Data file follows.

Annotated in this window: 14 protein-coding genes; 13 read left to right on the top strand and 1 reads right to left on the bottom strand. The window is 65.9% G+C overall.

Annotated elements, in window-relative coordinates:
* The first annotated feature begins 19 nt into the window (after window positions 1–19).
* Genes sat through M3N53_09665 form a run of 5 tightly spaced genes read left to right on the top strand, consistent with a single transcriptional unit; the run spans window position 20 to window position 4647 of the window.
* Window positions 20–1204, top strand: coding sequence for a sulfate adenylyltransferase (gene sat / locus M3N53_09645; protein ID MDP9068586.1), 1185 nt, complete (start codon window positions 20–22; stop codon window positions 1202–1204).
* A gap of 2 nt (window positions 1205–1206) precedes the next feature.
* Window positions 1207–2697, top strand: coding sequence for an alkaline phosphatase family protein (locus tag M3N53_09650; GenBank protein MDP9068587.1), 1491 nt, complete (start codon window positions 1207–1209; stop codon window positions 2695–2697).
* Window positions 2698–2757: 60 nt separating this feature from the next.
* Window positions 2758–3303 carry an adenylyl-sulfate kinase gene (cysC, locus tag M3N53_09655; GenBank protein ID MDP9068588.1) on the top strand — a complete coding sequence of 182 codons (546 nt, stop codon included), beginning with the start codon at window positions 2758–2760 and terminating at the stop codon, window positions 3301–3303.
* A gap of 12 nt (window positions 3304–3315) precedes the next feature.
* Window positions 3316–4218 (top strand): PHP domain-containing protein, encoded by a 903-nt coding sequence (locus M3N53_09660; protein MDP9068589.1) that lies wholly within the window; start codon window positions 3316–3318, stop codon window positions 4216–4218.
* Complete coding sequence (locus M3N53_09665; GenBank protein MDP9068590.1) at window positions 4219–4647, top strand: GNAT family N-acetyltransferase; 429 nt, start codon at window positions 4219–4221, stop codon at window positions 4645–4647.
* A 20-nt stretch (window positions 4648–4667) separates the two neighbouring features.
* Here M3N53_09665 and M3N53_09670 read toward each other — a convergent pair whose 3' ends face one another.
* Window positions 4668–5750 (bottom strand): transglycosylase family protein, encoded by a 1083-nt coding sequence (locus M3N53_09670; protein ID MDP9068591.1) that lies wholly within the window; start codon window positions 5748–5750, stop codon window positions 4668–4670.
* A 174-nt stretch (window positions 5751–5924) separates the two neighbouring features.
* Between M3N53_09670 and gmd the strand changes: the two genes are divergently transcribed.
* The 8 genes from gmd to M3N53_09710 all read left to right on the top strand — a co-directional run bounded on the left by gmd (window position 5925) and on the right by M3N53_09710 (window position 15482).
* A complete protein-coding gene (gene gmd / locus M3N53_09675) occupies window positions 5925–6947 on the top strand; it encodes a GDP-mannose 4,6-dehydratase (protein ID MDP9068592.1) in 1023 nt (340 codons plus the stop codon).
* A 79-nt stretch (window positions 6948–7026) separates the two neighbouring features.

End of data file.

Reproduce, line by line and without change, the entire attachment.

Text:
Annotated in this window: 14 protein-coding genes; 13 read left to right on the top strand and 1 reads right to left on the bottom strand. The window is 65.9% G+C overall.

Annotated elements, in window-relative coordinates:
* The first annotated feature begins 19 nt into the window (after window positions 1–19).
* Genes sat through M3N53_09665 form a run of 5 tightly spaced genes read left to right on the top strand, consistent with a single transcriptional unit; the run spans window position 20 to window position 4647 of the window.
* Window positions 20–1204, top strand: coding sequence for a sulfate adenylyltransferase (gene sat / locus M3N53_09645; protein ID MDP9068586.1), 1185 nt, complete (start codon window positions 20–22; stop codon window positions 1202–1204).
* A gap of 2 nt (window positions 1205–1206) precedes the next feature.
* Window positions 1207–2697, top strand: coding sequence for an alkaline phosphatase family protein (locus tag M3N53_09650; GenBank protein MDP9068587.1), 1491 nt, complete (start codon window positions 1207–1209; stop codon window positions 2695–2697).
* Window positions 2698–2757: 60 nt separating this feature from the next.
* Window positions 2758–3303 carry an adenylyl-sulfate kinase gene (cysC, locus tag M3N53_09655; GenBank protein ID MDP9068588.1) on the top strand — a complete coding sequence of 182 codons (546 nt, stop codon included), beginning with the start codon at window positions 2758–2760 and terminating at the stop codon, window positions 3301–3303.
* A gap of 12 nt (window positions 3304–3315) precedes the next feature.
* Window positions 3316–4218 (top strand): PHP domain-containing protein, encoded by a 903-nt coding sequence (locus M3N53_09660; protein MDP9068589.1) that lies wholly within the window; start codon window positions 3316–3318, stop codon window positions 4216–4218.
* Complete coding sequence (locus M3N53_09665; GenBank protein MDP9068590.1) at window positions 4219–4647, top strand: GNAT family N-acetyltransferase; 429 nt, start codon at window positions 4219–4221, stop codon at window positions 4645–4647.
* A 20-nt stretch (window positions 4648–4667) separates the two neighbouring features.
* Here M3N53_09665 and M3N53_09670 read toward each other — a convergent pair whose 3' ends face one another.
* Window positions 4668–5750 (bottom strand): transglycosylase family protein, encoded by a 1083-nt coding sequence (locus M3N53_09670; protein ID MDP9068591.1) that lies wholly within the window; start codon window positions 5748–5750, stop codon window positions 4668–4670.
* A 174-nt stretch (window positions 5751–5924) separates the two neighbouring features.
* Between M3N53_09670 and gmd the strand changes: the two genes are divergently transcribed.
* The 8 genes from gmd to M3N53_09710 all read left to right on the top strand — a co-directional run bounded on the left by gmd (window position 5925) and on the right by M3N53_09710 (window position 15482).
* A complete protein-coding gene (gene gmd / locus M3N53_09675) occupies window positions 5925–6947 on the top strand; it encodes a GDP-mannose 4,6-dehydratase (protein ID MDP9068592.1) in 1023 nt (340 codons plus the stop codon).
* A 79-nt stretch (window positions 6948–7026) separates the two neighbouring features.